GIGABYTE integrated the following features into the Z270X-Gaming 8 motherboard: four SATA III 6Gbps ports; two SATA-Express 10Gbps ports; two U.2 PCIe Gen3 x4 32Gbps ports; two M.2 PCIe Gen3 x4 32Gbps capable ports with Intel Optane support built-in; two RJ-45 GigE ports - an Intel I219-V Gigabit NIC and a Rivet Networks Killer E2500 NIC; a Rivet Networks Killer 802.11ac 2x2 Wireless adapter; four PCI-Express x16 slots; two PCI-Express x1 slots; Creative® Sound Core 3D 8-Channel audio subsystem; integrated DisplayPort and HDMI video ports; Intel Thunderbolt 40Gbps support; G-Chill hybrid VRM water block (designed by Bitspower); and USB 2.0, 3.0, and 3.1 Type-A and Type-C port support.

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Courtesy of GIGABYTE

GIGABYTE partnered with Bitspower in designing the integrated cooling solution for the Z270X-Gaming 8 motherboard. The integrated VRM hybrid block, dubbed G-Chill by GIGABYTE, can operate with or without coolant. The block itself consists of a nickel-plated copper base plate, an acrylic top plate, a metal overplate, and a plastic cover to give it a unified appearance with the rest of the board components. The inlet and outlet ports are sealed with port covers by default, and are G1/4" threaded for use with any after-market water fittings currently available.

Continue reading our preview of the GIGABYTE Z270X-Gaming 8 motherboard!

Author:
Subject: Mobile
Manufacturer: MSI

Overview

Thanks goes out to CUK, Computer Upgrade King, for supplying the MSI GS63VR notebook for our testing and evaluation

It's been a few weeks since we took a look at our first gaming notebook with NVIDIA's Max-Q design, the ASUS ROG Zephyrus. We briefly touched on the broad array of announced Max-Q Notebooks on that review, and today we are taking a look at the MSI GS63VR Stealth Pro.

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One of the first notebooks to feature the GTX 1070 with Max-Q Design, the MSI GS63VR is a more traditional notebook form factor than the GTX 1080-toting ASUS ROG Zephyrus. In fact, the GS series has been a long running line of thin-and-light gaming notebooks from MSI. What is new though is the avalability of a GTX 1070-class option in this chassis. The GS63VR previously topped out with the GTX 1060 as the highest end option.

MSI GS63VR Stealth Pro-002  (configuration as reviewed)
Processor Intel Core i7-7700HQ (Kaby Lake)
Graphics NVIDIA Geforce GTX 1070 with Max-Q Design (8GB)
Memory 32GB DDR4
Screen 15.6-in 1920x1080 120Hz
Storage

512GB Samsung PM871a M.2 SATA SSD

1TB Seagate 5400RPM HDD

Camera 1080p
Wireless Intel 8265 802.11ac (2x2) + BT 4.1
Connections

Ethernet
HDMI 2.0
3x USB 3.0
Thunderbolt 3
Mini DisplayPort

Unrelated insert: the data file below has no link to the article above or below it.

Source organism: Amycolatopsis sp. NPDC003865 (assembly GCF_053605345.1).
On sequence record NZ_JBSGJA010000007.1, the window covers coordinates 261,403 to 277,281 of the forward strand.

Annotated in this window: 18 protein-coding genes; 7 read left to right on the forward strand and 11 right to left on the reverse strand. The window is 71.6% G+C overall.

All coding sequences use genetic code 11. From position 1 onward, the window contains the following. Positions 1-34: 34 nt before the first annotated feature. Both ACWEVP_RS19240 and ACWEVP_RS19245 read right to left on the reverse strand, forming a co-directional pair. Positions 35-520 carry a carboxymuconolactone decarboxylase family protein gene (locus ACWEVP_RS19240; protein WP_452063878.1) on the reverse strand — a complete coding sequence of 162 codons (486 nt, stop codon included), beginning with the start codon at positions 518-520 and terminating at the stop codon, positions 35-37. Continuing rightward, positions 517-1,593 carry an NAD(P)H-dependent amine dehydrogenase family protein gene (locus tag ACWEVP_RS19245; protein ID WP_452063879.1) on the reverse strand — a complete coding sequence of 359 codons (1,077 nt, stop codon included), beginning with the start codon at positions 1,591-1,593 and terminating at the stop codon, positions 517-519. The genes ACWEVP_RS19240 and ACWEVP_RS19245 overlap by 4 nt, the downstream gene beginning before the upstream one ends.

1x USB 2.0
Audio combo jack

Battery 57 Wh
Dimensions 379.98mm x 248.92mm x17.53mm (14.96" x 9.80" x 0.69")
3.96 lbs. (1792 g)
OS Windows 10 Pro
Price $2399 - Newegg.com CUKUSA

Taking a look a look at the exact notebook configuration we are testing, we find a well-equipped gaming notebook. In addition to the GTX 1070 Max-Q, we find a 35W Quad-Core mobile CPU from Intel, 32GB of system RAM, and plentiful storage options including both M.2 SSD and traditional 2.5" SATA drive configurations. This specific notebook is equipped with a SATA M.2 SSD, but this notebook will also support PCIe devices with the same M.2 port.

Continue reading our review of the MSI GS63VR Gaming Notebook!

Author:
Manufacturer: Seasonic

Introduction and Features

Introduction

Seasonic’s new FOCUS Plus family of power supplies currently includes two different series ranging from 550W up to 850W output capacity with either Platinum or Gold efficiency certification. Earlier this year we looked at the FOCUS Plus Gold (FX) 650W power supply and found it to be an excellent new addition to Seasonic’s lineup. In this review we will be taking a detailed look at the Seasonic FOCUS Plus Platinum (PX) 550W power supply. And to insure that reviewers are not being sent hand-picked golden samples, Seasonic once again arranged to have our sample delivered straight from Newegg.com inventory.

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The Seasonic FOCUS Plus Platinum series includes four models: 550W, 650W, 750W, and 850W. In addition to 80 Plus Platinum certification, the FOCUS Plus (PX) series features a small footprint chassis (140mm deep), all modular cables, high quality components, and comes backed by a 10-year warranty.

•    FOCUS Plus Platinum (PX) 550W: $99.90 USD
•    FOCUS Plus Platinum (PX) 650W: $109.90 USD
•    FOCUS Plus Platinum (PX) 750W: $119.90 USD
•    FOCUS Plus Platinum (PX) 850W: $139.90 USD

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Seasonic FOCUS Plus 550W Platinum (PX) PSU Key Features:

•    550W Continuous DC output at up to 50°C
•    80 PLUS Platinum certified for high efficiency
•    Small footprint: chassis measures just 140mm (5.5”) deep
•    Tight voltage regulation ±3% (3.3V, 5V, and 12V)
•    Fully-modular cables
•    DC-to-DC Voltage converters
•    Single +12V output
•    Multi-GPU Technology support
•    Quiet 120mm Fluid Dynamic Bearing (FDB) cooling fan
•    Seasonic Hybrid Silent Fan Control
•    Active Power Factor correction with Universal AC input (100 to 240 VAC)
•    Safety protections: OPP, OVP, UVP, OCP, OTP and SCP
•    10-Year warranty

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Here is what Seasonic has to say about their new FOCUS Plus 550W Platinum PSU: